Phytonutrients or phytochemicals are potentially used as “chemoprotective agents” for a number of human diseases. Nearly 50,000 species of higher plants have been used for medicinal purposes. Use of plants ranges from crude preparations or extracts to refined extracts (whole or part of plants) and single molecular species. Some well known herbal remedies are obtained from cranberry, Echinacea, feverfew, garlic, Ginkgo biloba, St. John’s wart, saw palmetto etc. Some notable bioactive compounds used as drugs include digoxin, digitoxin, morphine, reserpine, Taxol, vinblastine and vincristine. Some 80% of the world’s population still relies upon plants for primary health care. About 25% of prescription medicines are still derived either directly or indirectly from plants (Farnsworth and Soejarto, 1991). World trade in medicinal plants accounts for about 30% of the total drug market. Of the drugs prescribed in developed countries 25% derived from about 100 plant species (Comer and Debus, 1996).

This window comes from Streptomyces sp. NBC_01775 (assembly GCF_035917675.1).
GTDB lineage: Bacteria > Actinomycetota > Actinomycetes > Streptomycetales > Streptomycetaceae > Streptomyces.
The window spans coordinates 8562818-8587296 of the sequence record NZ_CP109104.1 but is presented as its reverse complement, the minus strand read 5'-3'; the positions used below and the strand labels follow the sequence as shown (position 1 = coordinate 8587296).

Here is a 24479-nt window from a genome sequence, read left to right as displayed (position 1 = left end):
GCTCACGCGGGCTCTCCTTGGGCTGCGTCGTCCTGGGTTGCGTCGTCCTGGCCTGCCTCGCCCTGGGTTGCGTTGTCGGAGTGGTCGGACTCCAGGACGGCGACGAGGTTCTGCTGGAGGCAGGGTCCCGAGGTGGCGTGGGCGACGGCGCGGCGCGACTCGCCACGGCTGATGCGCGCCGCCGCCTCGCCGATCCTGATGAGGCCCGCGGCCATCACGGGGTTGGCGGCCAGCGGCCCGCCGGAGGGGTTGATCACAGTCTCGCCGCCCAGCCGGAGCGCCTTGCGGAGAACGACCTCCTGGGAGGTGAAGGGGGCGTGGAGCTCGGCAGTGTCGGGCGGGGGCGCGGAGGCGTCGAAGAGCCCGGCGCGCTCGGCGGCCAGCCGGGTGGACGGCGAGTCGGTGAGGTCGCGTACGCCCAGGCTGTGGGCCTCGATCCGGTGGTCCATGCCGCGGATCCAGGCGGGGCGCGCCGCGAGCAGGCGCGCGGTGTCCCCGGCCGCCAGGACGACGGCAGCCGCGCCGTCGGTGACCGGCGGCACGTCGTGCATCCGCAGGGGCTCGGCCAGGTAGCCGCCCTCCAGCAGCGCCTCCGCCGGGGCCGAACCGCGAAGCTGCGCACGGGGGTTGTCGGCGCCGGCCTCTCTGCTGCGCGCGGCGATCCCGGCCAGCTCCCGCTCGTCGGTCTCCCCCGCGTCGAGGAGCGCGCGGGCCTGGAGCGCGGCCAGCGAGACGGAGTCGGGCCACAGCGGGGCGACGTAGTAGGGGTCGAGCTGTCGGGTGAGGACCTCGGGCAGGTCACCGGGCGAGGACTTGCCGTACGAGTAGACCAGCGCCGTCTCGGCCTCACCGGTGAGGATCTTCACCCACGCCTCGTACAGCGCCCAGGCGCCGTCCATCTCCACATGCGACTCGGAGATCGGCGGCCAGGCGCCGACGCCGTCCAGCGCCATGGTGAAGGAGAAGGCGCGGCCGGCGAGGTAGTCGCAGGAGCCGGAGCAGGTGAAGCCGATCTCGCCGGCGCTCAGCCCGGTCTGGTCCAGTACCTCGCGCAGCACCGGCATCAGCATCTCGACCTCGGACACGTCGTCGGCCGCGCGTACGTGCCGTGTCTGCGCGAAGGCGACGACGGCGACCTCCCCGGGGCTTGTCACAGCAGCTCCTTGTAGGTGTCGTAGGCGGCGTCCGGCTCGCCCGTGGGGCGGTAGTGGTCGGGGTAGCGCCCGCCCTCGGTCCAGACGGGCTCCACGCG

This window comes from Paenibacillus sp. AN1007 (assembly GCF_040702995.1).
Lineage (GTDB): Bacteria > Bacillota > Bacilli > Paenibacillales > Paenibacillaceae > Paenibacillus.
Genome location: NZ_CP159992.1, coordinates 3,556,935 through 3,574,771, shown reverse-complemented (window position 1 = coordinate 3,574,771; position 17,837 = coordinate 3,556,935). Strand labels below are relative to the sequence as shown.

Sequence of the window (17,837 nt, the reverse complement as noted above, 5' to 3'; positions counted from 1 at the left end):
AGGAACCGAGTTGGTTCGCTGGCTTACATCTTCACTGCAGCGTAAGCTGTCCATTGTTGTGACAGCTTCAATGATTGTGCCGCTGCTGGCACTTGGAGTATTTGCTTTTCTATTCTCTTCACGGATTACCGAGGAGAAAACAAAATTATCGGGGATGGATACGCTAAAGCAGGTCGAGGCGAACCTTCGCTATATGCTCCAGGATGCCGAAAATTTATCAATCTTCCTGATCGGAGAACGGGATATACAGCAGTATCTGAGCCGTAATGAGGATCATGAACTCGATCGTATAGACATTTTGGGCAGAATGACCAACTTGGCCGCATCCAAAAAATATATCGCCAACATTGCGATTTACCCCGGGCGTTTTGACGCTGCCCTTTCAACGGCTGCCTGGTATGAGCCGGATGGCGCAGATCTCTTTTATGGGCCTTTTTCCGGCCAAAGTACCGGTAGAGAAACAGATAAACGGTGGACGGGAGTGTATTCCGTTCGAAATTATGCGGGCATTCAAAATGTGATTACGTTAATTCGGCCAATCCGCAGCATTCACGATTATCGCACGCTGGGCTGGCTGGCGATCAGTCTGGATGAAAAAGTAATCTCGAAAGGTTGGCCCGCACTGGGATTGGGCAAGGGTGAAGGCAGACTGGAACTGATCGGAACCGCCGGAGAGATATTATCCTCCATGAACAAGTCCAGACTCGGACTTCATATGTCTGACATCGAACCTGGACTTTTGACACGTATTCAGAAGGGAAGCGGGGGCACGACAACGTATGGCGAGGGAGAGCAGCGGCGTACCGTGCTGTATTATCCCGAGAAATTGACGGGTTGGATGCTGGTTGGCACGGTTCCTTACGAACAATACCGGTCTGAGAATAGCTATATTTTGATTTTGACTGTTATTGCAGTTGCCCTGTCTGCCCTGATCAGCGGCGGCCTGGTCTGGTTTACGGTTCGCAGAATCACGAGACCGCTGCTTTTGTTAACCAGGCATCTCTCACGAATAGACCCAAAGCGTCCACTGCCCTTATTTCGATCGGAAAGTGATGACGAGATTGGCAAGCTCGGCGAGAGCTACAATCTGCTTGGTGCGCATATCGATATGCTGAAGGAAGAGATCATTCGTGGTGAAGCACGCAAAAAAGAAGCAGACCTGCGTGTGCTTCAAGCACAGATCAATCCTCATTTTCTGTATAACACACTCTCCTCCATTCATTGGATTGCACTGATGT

Phytonutrients or phytochemicals are biologically active substances naturally produced by plants for defence mechanisms against bacteria, viruses, fungi and pest organisms. Most phytochemicals have antioxidant activity and protect plant cells against oxidative damage due to sun light and oxygen exposure. The phytochemicals give plants their colour, flavour and aroma. The term phytochemical is derived from the Greek prefix ‘fitos’ meaning plant. These naturally occurring organic components of plants have physiological effects on human beings. These phytochemicals are rich in fruits, vegetables, beans, legumes, whole grains, herbs, spices and nuts. It is estimated that there are tens of thousands of phytochemicals have been identified. However only about 1000 of these were identified and only about a 100 were actually analyzed and tested. Unlike the essential nutrients (proteins, carbohydrates, fats, minerals and vitamins) that needed for growth and metabolism and other body functions, phytonutrients are considered non-essential nutrients. These non-nutritive plant chemicals are not required by the human body for sustaining life. However epidemiological studies suggest that consumption of a diet rich in fruits and vegetables is associated with a reduced risk of chronic diseases.